President Obama cares deeply about the poor, right? And President Reagan was a mean Republican who joked about welfare queens, so obviously the poor are much better off now than they were during Reagan’s reign.

Actually, that’s not true. AEI president Arthur Brooks lays out an array of facts to prove it in a recent article. The most disturbing evidence of declining opportunity for the poor is a Federal Reserve Bank of Boston study which looked at economic mobility, or how Americans move up and down the ladder of income. The Bank’s economists used the standard tool of dividing Americans by income into fifths, or “quintiles,” and found that

in 1980, 21% of Americans in the bottom income quintile rose to the middle quintile or higher by 1990. Those who started off in the bottom quintile in 1995 had only a 15% chance of becoming middle class in 2005.

Brooks notes that jobs – which Obama rightly calls “a source of pride and dignity” – are literally disappearing. The Labor Department counted total nonfarm jobs at 138 million in 2008. Today, the number of jobs has shrunk to under 136 million, even though America has 13 million more citizens.

Brooks adds that the President’s policy proposals aren’t helping the private sector to create jobs. Calls for a higher minimum wage, for instance, would hurt those among the poor who struggle the hardest to find jobs.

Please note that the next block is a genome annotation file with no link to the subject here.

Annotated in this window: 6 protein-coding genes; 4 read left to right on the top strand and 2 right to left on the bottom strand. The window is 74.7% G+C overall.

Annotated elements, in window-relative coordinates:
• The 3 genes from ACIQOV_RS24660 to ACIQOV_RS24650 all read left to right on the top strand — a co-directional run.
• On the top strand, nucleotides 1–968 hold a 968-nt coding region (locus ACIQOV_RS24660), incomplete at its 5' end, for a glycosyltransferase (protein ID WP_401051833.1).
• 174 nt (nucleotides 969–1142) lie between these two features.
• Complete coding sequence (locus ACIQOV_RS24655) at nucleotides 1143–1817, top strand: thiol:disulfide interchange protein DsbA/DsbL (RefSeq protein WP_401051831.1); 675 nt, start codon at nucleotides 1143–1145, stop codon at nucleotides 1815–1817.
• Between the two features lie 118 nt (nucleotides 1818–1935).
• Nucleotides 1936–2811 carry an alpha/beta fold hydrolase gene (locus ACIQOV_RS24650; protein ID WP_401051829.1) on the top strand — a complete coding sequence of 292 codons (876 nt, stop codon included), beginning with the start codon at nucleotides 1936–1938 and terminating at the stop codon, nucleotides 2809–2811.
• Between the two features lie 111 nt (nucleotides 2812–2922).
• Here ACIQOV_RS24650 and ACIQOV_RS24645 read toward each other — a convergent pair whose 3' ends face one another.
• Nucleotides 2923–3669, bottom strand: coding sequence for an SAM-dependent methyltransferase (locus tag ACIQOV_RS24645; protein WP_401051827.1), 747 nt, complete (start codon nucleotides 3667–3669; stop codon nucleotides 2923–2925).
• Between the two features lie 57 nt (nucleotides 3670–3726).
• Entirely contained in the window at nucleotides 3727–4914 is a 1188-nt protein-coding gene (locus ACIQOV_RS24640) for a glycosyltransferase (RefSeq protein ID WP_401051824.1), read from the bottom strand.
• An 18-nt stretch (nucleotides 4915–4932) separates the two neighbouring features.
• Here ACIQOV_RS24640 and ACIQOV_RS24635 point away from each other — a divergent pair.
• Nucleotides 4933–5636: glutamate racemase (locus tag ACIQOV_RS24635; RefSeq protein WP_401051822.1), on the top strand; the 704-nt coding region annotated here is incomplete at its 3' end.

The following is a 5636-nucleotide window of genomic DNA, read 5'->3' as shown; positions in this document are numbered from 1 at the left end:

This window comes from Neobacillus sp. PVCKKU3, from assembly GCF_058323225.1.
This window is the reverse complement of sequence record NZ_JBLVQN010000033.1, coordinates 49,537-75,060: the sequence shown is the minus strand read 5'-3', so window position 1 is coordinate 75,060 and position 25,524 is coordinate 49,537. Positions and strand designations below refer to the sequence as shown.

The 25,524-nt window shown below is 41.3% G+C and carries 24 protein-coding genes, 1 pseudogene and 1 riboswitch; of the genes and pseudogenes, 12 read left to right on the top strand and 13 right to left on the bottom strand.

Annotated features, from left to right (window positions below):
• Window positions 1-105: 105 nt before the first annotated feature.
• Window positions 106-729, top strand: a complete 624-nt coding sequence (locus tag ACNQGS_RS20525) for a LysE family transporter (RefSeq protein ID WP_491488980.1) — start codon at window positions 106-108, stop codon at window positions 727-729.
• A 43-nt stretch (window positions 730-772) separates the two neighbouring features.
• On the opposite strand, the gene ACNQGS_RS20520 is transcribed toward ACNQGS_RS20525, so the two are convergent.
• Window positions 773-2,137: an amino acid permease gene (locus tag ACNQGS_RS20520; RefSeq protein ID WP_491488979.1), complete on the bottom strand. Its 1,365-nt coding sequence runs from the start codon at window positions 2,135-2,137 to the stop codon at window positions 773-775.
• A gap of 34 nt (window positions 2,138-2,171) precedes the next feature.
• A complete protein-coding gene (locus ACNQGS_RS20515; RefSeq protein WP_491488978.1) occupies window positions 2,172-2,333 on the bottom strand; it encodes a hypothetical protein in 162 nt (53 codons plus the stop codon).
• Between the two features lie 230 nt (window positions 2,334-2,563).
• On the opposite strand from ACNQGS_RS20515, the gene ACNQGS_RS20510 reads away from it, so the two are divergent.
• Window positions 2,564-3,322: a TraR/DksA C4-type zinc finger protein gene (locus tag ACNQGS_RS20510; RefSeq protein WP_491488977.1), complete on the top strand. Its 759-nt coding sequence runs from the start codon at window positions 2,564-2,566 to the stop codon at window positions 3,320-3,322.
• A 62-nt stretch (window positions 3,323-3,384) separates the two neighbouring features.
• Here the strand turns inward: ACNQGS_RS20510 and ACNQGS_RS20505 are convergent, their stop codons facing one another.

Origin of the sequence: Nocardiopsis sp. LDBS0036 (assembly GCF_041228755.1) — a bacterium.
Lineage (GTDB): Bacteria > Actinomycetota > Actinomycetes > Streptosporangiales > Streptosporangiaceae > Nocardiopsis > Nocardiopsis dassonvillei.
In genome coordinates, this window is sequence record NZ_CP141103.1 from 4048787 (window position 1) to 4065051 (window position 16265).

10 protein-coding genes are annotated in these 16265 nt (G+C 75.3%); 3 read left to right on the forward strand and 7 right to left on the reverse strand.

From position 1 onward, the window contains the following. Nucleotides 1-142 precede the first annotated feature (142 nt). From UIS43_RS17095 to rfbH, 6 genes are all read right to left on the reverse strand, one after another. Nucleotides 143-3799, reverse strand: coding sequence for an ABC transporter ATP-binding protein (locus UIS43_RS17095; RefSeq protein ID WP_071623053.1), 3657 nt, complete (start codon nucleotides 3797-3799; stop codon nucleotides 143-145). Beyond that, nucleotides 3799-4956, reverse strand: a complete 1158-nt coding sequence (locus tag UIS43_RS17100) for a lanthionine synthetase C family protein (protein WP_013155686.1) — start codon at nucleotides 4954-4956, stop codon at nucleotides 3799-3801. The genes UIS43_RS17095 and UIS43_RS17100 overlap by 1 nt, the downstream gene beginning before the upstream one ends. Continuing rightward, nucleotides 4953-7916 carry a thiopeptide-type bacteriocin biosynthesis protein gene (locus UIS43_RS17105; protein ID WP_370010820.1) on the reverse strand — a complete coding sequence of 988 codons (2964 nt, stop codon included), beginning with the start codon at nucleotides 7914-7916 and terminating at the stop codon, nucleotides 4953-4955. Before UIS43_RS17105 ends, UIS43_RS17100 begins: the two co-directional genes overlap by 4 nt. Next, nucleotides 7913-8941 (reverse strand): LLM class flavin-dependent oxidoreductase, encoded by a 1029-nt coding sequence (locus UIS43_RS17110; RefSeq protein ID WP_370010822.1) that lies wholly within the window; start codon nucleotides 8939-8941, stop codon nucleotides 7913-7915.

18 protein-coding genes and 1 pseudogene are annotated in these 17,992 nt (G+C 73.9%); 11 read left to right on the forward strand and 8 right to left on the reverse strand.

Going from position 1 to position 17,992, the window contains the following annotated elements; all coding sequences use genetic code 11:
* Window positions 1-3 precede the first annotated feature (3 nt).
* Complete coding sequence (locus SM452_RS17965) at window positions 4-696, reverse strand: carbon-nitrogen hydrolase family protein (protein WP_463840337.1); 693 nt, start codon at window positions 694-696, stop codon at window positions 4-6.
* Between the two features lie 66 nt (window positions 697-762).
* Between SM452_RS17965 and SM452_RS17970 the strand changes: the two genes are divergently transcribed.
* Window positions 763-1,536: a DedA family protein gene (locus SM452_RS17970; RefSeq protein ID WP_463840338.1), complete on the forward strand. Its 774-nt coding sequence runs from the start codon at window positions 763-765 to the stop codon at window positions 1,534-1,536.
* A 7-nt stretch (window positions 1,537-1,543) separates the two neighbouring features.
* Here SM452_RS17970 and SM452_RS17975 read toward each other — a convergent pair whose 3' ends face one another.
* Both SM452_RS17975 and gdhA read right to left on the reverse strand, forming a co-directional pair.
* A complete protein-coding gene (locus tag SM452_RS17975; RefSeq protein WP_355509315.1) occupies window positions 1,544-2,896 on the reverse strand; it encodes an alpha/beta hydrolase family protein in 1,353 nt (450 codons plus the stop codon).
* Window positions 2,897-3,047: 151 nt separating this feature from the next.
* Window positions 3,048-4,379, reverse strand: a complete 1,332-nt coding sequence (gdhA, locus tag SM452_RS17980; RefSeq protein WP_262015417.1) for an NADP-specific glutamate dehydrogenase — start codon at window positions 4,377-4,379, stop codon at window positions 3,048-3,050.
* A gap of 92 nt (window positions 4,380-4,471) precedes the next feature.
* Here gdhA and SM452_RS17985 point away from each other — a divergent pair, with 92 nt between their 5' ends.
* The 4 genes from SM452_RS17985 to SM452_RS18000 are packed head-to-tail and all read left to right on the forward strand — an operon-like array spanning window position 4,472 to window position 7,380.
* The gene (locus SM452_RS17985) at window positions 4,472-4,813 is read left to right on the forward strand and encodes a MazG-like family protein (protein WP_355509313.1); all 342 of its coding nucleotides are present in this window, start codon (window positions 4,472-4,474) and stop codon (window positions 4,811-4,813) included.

Or take a related example from Andrew Stiles of National Review. He did the math on the President’s proposed minimum wage hike in the State of the Union address, combined with the powerful incentive Obamacare gives employers to cut minimum wage workers’ hours. Imagine you’re a poor person who earns the minimum wage and works a 40-hour week. Then the President’s proposed minimum wage increase is enacted, raising your hourly wage by $1.75. But your employer cuts back your work week to 29 hours, to avoid having to count you as a full-time worker under Obamacare. The net result: you earn 29 fewer dollars a week.

When thinking about the poor, the tax-exempt world emphasizes philanthropy and charity, and understandably so. But economic growth is no trifling matter for the poor and their economic mobility. The evidence continues to mount that President Reagan and his policies were a boon to the poor, while the current President and his policies are not.